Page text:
a part from me
Two clay hammers lie supine, resting after banging; a hand-rolled cigarette between one’s fingers, while the other’s foot is extended like a dog’s soft paw. The two have finished erecting the exhibition, and are now lying exhausted on a plain bench installed in the space. One bang was replaced by another; libido was transformed into a work of art. One cannot avoid identifying the pair of hammers—long, slim, and feminine—as self-portraits of Naama Arad and Tchelet Ram, two sculptors with idiosyncratic practices, who have come together in one space of joint creation in this exhibition.
Each of them individually has been incessantly working and exhibiting over the last decade, boasting a unique, independent oeuvre. Their works are ostensibly different, but they are founded on a similar sculptural principle of accumulating and assembling.
Arad collects her objects by purchasing them from Home Center stores. The objects she culls in these domestic supply and home décor shops are thus “pre” use objects, yet untouched and without a history. Their foreignness stems not only from their newness, but also, mainly, from being commodities manufactured for a consumerist culture devoid of a past and nostalgia, hence objects designed as functions with inexpensive, generic features. In her previous works, Arad used them to create hybrid objects, which she charged with aggressive, alienated libido. Her sculptural work spawned fragmentary, violent forms, floating in estranged environments, ostensibly rendered in a virtual space.
Ram collects objects from the opposite pole. Her sculptures are comprised of discarded household furniture and objects, left on the curb once they became useless. Most often these are objects manufactured between the 1950s and the 1970s, which therefore encode a quintessentially Late Modernist social order. Ram’s collected objects are stained, deconstructed, and their bodies are injured, but they attest to a real life. Her compassionate, poetic touch produces improvised, makeshift shelters from these remnants, structures which always carry a deep yearning for a lost whole alongside a profound sense of freedom.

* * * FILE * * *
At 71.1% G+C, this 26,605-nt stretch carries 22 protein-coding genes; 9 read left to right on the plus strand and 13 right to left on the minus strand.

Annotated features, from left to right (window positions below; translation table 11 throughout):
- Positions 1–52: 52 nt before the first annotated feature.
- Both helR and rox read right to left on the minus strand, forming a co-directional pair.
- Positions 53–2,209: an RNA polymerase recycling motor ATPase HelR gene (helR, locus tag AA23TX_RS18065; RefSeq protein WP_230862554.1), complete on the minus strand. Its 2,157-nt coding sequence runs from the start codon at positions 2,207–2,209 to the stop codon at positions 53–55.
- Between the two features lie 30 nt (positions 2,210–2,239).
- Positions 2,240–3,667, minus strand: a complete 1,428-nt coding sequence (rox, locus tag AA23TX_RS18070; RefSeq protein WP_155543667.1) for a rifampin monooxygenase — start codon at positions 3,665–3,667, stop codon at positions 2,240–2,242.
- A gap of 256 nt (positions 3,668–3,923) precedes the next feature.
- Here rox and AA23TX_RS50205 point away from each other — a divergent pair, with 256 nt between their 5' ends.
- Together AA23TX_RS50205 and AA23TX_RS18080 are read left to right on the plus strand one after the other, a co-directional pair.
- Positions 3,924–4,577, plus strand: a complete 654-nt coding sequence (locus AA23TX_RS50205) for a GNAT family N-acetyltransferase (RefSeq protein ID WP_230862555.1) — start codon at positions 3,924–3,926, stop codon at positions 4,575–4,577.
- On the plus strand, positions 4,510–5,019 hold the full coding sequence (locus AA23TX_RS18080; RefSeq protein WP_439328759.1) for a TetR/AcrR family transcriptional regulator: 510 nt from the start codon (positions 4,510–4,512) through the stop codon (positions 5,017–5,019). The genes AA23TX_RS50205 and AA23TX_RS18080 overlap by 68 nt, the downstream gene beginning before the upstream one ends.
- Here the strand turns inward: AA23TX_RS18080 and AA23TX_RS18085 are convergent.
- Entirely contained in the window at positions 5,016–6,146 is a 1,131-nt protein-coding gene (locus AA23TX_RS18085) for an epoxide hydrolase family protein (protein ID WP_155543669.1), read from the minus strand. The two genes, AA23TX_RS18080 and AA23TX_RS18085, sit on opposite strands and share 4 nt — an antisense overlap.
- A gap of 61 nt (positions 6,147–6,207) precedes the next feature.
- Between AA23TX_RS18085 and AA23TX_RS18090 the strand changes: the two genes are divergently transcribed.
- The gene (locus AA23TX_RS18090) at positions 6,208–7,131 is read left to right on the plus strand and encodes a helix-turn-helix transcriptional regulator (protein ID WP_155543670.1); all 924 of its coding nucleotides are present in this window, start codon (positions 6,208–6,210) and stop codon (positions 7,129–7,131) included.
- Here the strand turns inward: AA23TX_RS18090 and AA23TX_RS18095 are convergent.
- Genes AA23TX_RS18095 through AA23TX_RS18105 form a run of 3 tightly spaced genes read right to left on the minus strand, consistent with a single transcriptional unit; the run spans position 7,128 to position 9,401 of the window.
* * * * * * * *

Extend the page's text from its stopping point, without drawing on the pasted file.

part of me
Every artist knows those moments in which inspiration reveals itself. This moment is at the core of any artistic action. For this intimate fusion between the artist and the sublime to be made possible in the case of a joint work, there must have existed an overlapping inner space of desire between Ram and Arad.
It is at this point of overlap that they placed their joint studio, bringing thereto the objects they have culled from both sides of time. The exhibition brings together Arad’s “pre” use organs and Ram’s “post” use organs, which are fused into a present through their collaborative work.
The exhibition “A Part from Me” is an installation that outlines the real architecture of an apartment, with a hallway and a parking place. At the same time, inside the spaces, it is experienced as an exhibition of autonomous sculptures.
It is an apparatus that contains a medium-related contradiction: sculpture is an inward “from me” practice—the sculpture is an autonomous body contained within itself, while an installation is an outward “apart” practice—it subordinates all the objects contained in it to a structured set of relationships.
The dual medium strategy reconciles two ostensibly contradictory points of view, thus encapsulating the question around which the exhibition was formed: the ability to contain the self as autonomous and the self as a relationship, as a state which is holistic rather than dualistic.
A key cupboard of the type that can be found at the entrance to industrial buildings hangs in the hallway. It contains numerous key hangers, but only keychains are now left, made of sandstone pebbles collected on the beach. It is a group portrait that has been emptied of its subjects; a cupboard of past glory alluding to a relationship with a turbulent, beautiful, and worn out oceanic exterior.